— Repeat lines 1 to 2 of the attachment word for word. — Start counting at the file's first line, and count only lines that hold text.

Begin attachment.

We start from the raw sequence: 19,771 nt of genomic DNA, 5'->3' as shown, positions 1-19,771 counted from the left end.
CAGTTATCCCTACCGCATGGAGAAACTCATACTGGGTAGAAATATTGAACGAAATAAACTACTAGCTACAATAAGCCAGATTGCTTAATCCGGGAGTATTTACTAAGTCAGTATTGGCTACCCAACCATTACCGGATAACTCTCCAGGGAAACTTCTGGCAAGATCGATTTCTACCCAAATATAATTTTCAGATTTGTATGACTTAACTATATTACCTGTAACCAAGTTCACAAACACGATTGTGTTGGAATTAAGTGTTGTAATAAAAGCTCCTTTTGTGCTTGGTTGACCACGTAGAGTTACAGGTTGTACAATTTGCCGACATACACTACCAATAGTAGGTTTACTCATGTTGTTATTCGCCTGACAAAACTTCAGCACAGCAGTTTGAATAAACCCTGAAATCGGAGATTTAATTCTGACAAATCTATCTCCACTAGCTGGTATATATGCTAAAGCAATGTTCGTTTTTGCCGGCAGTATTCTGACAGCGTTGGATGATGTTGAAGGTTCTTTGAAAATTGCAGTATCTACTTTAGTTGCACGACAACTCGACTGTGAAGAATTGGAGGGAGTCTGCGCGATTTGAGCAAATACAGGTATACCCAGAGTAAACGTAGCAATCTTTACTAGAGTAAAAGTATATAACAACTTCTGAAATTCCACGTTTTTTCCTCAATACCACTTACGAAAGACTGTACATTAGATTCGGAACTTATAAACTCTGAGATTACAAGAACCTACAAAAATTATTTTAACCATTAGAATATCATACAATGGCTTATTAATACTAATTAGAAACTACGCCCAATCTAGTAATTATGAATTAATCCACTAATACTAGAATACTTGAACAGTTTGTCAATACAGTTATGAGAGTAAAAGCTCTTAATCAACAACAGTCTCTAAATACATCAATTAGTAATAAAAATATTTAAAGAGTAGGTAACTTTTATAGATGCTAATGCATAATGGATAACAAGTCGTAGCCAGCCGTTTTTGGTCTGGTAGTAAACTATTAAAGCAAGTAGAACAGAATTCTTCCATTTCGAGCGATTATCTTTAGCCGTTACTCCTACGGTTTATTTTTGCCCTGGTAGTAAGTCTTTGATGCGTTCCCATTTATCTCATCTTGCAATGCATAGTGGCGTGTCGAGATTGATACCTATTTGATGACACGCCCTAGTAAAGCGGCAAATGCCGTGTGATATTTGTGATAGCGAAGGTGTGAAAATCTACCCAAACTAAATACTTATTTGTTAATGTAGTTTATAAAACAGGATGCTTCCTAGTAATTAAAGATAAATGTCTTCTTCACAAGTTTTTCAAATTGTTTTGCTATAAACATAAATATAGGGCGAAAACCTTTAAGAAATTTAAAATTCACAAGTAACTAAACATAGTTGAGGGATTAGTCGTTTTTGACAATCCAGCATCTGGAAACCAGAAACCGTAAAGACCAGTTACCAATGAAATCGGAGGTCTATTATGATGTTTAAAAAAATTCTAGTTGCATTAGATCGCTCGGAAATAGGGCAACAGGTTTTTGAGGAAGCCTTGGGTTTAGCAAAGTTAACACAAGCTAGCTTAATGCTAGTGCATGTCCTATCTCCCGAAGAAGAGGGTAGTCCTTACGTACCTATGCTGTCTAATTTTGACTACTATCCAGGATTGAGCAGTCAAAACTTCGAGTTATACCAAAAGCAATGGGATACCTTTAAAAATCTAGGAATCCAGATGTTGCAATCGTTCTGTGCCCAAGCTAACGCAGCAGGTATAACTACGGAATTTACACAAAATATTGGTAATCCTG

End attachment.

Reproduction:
We start from the raw sequence: 19,771 nt of genomic DNA, 5'->3' as shown, positions 1-19,771 counted from the left end.
CAGTTATCCCTACCGCATGGAGAAACTCATACTGGGTAGAAATATTGAACGAAATAAACTACTAGCTACAATAAGCCAGATTGCTTAATCCGGGAGTATTTACTAAGTCAGTATTGGCTACCCAACCATTACCGGATAACTCTCCAGGGAAACTTCTGGCAAGATCGATTTCTACCCAAATATAATTTTCAGATTTGTATGACTTAACTATATTACCTGTAACCAAGTTCACAAACACGATTGTGTTGGAATTAAGTGTTGTAATAAAAGCTCCTTTTGTGCTTGGTTGACCACGTAGAGTTACAGGTTGTACAATTTGCCGACATACACTACCAATAGTAGGTTTACTCATGTTGTTATTCGCCTGACAAAACTTCAGCACAGCAGTTTGAATAAACCCTGAAATCGGAGATTTAATTCTGACAAATCTATCTCCACTAGCTGGTATATATGCTAAAGCAATGTTCGTTTTTGCCGGCAGTATTCTGACAGCGTTGGATGATGTTGAAGGTTCTTTGAAAATTGCAGTATCTACTTTAGTTGCACGACAACTCGACTGTGAAGAATTGGAGGGAGTCTGCGCGATTTGAGCAAATACAGGTATACCCAGAGTAAACGTAGCAATCTTTACTAGAGTAAAAGTATATAACAACTTCTGAAATTCCACGTTTTTTCCTCAATACCACTTACGAAAGACTGTACATTAGATTCGGAACTTATAAACTCTGAGATTACAAGAACCTACAAAAATTATTTTAACCATTAGAATATCATACAATGGCTTATTAATACTAATTAGAAACTACGCCCAATCTAGTAATTATGAATTAATCCACTAATACTAGAATACTTGAACAGTTTGTCAATACAGTTATGAGAGTAAAAGCTCTTAATCAACAACAGTCTCTAAATACATCAATTAGTAATAAAAATATTTAAAGAGTAGGTAACTTTTATAGATGCTAATGCATAATGGATAACAAGTCGTAGCCAGCCGTTTTTGGTCTGGTAGTAAACTATTAAAGCAAGTAGAACAGAATTCTTCCATTTCGAGCGATTATCTTTAGCCGTTACTCCTACGGTTTATTTTTGCCCTGGTAGTAAGTCTTTGATGCGTTCCCATTTATCTCATCTTGCAATGCATAGTGGCGTGTCGAGATTGATACCTATTTGATGACACGCCCTAGTAAAGCGGCAAATGCCGTGTGATATTTGTGATAGCGAAGGTGTGAAAATCTACCCAAACTAAATACTTATTTGTTAATGTAGTTTATAAAACAGGATGCTTCCTAGTAATTAAAGATAAATGTCTTCTTCACAAGTTTTTCAAATTGTTTTGCTATAAACATAAATATAGGGCGAAAACCTTTAAGAAATTTAAAATTCACAAGTAACTAAACATAGTTGAGGGATTAGTCGTTTTTGACAATCCAGCATCTGGAAACCAGAAACCGTAAAGACCAGTTACCAATGAAATCGGAGGTCTATTATGATGTTTAAAAAAATTCTAGTTGCATTAGATCGCTCGGAAATAGGGCAACAGGTTTTTGAGGAAGCCTTGGGTTTAGCAAAGTTAACACAAGCTAGCTTAATGCTAGTGCATGTCCTATCTCCCGAAGAAGAGGGTAGTCCTTACGTACCTATGCTGTCTAATTTTGACTACTATCCAGGATTGAGCAGTCAAAACTTCGAGTTATACCAAAAGCAATGGGATACCTTTAAAAATCTAGGAATCCAGATGTTGCAATCGTTCTGTGCCCAAGCTAACGCAGCAGGTATAACTACGGAATTTACACAAAATATTGGTAATCCTG